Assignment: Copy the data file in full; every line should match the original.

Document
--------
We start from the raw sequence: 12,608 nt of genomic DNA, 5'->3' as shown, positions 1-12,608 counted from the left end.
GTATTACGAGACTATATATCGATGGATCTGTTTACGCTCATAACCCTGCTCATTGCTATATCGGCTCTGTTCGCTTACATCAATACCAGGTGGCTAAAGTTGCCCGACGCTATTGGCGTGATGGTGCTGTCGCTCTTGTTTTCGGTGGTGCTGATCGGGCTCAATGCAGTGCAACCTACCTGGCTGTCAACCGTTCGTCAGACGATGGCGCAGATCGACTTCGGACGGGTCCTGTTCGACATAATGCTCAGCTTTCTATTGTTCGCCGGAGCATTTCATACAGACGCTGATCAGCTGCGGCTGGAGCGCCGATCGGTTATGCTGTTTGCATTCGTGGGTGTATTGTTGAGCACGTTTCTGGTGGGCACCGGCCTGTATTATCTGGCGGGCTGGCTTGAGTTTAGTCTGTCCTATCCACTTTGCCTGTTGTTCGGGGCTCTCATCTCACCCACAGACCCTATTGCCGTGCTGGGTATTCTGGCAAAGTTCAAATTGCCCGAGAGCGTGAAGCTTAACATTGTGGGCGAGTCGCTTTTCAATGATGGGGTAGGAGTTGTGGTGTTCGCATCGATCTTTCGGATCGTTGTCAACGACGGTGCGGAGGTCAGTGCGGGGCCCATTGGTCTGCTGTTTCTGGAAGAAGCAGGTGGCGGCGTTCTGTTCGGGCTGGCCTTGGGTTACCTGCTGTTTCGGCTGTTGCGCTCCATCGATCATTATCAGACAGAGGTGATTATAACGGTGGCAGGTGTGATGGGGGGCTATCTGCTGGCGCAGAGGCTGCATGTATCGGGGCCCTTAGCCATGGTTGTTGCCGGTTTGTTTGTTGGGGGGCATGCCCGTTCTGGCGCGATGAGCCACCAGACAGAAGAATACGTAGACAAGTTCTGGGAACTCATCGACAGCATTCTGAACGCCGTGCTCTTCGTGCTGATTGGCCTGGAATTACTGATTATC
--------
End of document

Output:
We start from the raw sequence: 12,608 nt of genomic DNA, 5'->3' as shown, positions 1-12,608 counted from the left end.
GTATTACGAGACTATATATCGATGGATCTGTTTACGCTCATAACCCTGCTCATTGCTATATCGGCTCTGTTCGCTTACATCAATACCAGGTGGCTAAAGTTGCCCGACGCTATTGGCGTGATGGTGCTGTCGCTCTTGTTTTCGGTGGTGCTGATCGGGCTCAATGCAGTGCAACCTACCTGGCTGTCAACCGTTCGTCAGACGATGGCGCAGATCGACTTCGGACGGGTCCTGTTCGACATAATGCTCAGCTTTCTATTGTTCGCCGGAGCATTTCATACAGACGCTGATCAGCTGCGGCTGGAGCGCCGATCGGTTATGCTGTTTGCATTCGTGGGTGTATTGTTGAGCACGTTTCTGGTGGGCACCGGCCTGTATTATCTGGCGGGCTGGCTTGAGTTTAGTCTGTCCTATCCACTTTGCCTGTTGTTCGGGGCTCTCATCTCACCCACAGACCCTATTGCCGTGCTGGGTATTCTGGCAAAGTTCAAATTGCCCGAGAGCGTGAAGCTTAACATTGTGGGCGAGTCGCTTTTCAATGATGGGGTAGGAGTTGTGGTGTTCGCATCGATCTTTCGGATCGTTGTCAACGACGGTGCGGAGGTCAGTGCGGGGCCCATTGGTCTGCTGTTTCTGGAAGAAGCAGGTGGCGGCGTTCTGTTCGGGCTGGCCTTGGGTTACCTGCTGTTTCGGCTGTTGCGCTCCATCGATCATTATCAGACAGAGGTGATTATAACGGTGGCAGGTGTGATGGGGGGCTATCTGCTGGCGCAGAGGCTGCATGTATCGGGGCCCTTAGCCATGGTTGTTGCCGGTTTGTTTGTTGGGGGGCATGCCCGTTCTGGCGCGATGAGCCACCAGACAGAAGAATACGTAGACAAGTTCTGGGAACTCATCGACAGCATTCTGAACGCCGTGCTCTTCGTGCTGATTGGCCTGGAATTACTGATTATC